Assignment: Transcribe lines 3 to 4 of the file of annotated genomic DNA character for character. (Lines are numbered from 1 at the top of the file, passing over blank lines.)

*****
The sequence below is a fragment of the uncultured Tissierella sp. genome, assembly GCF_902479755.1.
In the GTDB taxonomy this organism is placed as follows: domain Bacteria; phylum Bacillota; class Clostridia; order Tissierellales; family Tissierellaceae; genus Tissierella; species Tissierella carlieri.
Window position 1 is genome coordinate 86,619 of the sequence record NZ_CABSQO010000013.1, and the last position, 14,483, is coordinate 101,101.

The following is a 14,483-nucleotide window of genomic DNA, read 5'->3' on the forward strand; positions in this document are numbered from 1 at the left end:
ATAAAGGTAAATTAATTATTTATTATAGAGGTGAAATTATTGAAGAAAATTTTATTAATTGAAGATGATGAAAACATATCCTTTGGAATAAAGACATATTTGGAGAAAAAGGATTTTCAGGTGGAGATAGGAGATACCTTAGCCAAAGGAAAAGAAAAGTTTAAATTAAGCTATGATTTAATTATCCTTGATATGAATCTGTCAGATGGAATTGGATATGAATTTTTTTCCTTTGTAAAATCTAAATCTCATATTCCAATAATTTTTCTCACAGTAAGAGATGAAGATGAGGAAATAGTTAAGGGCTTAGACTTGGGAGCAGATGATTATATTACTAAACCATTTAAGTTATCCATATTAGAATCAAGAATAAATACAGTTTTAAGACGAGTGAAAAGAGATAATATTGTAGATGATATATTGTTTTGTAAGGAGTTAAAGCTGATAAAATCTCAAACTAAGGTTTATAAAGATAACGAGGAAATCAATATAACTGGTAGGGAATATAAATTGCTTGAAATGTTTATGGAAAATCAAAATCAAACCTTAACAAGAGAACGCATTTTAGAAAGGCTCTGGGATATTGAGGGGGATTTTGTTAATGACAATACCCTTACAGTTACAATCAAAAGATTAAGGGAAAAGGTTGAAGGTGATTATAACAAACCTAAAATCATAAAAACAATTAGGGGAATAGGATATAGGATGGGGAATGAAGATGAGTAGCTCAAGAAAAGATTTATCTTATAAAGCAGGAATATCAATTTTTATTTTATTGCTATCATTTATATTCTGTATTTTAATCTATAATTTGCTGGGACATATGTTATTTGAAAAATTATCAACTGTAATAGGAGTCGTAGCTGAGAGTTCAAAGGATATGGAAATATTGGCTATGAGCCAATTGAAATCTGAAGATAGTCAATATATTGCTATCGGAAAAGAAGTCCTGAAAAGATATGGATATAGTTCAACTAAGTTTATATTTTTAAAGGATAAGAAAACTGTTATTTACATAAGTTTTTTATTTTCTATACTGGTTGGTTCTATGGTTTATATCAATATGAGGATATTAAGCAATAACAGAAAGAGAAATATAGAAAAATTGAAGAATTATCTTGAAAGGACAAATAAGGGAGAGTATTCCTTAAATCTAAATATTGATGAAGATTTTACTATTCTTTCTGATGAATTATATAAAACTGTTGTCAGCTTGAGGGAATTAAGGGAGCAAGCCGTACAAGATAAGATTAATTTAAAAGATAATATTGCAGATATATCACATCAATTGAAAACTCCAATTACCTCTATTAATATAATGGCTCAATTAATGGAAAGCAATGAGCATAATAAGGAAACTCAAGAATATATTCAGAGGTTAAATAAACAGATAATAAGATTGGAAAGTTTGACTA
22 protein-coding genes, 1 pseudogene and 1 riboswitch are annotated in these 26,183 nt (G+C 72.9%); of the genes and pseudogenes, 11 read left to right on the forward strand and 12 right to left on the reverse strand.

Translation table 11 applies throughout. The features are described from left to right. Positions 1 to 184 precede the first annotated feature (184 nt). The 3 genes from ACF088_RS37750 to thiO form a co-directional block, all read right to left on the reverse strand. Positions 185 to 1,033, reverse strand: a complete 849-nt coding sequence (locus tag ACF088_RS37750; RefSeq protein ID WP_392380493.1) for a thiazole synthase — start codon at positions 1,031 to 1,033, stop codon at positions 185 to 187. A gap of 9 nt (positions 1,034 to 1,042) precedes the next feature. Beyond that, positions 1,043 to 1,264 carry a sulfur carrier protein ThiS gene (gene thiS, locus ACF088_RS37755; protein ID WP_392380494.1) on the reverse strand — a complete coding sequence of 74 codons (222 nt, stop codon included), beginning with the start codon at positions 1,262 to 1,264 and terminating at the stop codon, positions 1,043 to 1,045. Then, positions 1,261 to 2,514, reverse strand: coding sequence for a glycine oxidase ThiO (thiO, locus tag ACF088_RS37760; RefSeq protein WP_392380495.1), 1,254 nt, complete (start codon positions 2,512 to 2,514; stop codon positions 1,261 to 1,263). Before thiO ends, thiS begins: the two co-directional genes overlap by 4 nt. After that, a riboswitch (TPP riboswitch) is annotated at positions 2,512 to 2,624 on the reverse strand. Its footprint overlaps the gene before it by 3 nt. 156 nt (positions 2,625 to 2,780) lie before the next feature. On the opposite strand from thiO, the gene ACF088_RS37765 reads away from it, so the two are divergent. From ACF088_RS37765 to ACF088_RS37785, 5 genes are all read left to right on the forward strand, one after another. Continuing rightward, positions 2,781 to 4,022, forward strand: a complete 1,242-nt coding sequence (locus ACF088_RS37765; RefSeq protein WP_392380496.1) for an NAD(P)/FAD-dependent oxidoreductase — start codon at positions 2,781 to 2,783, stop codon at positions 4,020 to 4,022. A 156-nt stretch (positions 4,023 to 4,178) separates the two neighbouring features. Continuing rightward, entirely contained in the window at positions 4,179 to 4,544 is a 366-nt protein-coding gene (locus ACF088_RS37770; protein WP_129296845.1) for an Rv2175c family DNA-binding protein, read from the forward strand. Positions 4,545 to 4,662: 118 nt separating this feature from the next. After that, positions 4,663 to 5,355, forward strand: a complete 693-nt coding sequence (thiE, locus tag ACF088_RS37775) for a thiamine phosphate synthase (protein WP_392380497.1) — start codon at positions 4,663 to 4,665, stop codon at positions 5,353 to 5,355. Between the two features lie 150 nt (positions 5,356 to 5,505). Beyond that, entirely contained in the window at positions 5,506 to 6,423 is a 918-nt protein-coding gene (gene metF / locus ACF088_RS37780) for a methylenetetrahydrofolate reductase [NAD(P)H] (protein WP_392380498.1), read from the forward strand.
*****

Window position 1 is genome coordinate 86,619 of the sequence record NZ_CABSQO010000013.1, and the last position, 14,483, is coordinate 101,101.

The following is a 14,483-nucleotide window of genomic DNA, read 5'->3' on the forward strand; positions in this document are numbered from 1 at the left end: